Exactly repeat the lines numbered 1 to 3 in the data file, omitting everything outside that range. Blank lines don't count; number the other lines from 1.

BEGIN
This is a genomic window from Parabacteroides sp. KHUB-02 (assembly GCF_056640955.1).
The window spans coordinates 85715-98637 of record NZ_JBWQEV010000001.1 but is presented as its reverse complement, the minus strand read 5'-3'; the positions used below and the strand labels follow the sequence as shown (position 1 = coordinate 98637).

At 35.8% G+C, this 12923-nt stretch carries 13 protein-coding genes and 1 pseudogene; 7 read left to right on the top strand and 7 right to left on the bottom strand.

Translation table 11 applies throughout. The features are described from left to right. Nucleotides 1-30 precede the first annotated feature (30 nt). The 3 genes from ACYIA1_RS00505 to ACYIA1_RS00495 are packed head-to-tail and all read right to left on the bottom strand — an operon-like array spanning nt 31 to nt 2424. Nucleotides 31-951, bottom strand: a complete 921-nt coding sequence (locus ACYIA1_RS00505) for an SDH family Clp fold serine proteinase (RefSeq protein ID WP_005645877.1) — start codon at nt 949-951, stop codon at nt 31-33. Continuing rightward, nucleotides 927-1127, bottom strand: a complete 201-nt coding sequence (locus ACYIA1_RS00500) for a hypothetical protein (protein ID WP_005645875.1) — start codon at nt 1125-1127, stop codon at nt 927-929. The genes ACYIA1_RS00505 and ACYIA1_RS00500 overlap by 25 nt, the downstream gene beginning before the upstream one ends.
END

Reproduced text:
This is a genomic window from Parabacteroides sp. KHUB-02 (assembly GCF_056640955.1).
The window spans coordinates 85715-98637 of record NZ_JBWQEV010000001.1 but is presented as its reverse complement, the minus strand read 5'-3'; the positions used below and the strand labels follow the sequence as shown (position 1 = coordinate 98637).

At 35.8% G+C, this 12923-nt stretch carries 13 protein-coding genes and 1 pseudogene; 7 read left to right on the top strand and 7 right to left on the bottom strand.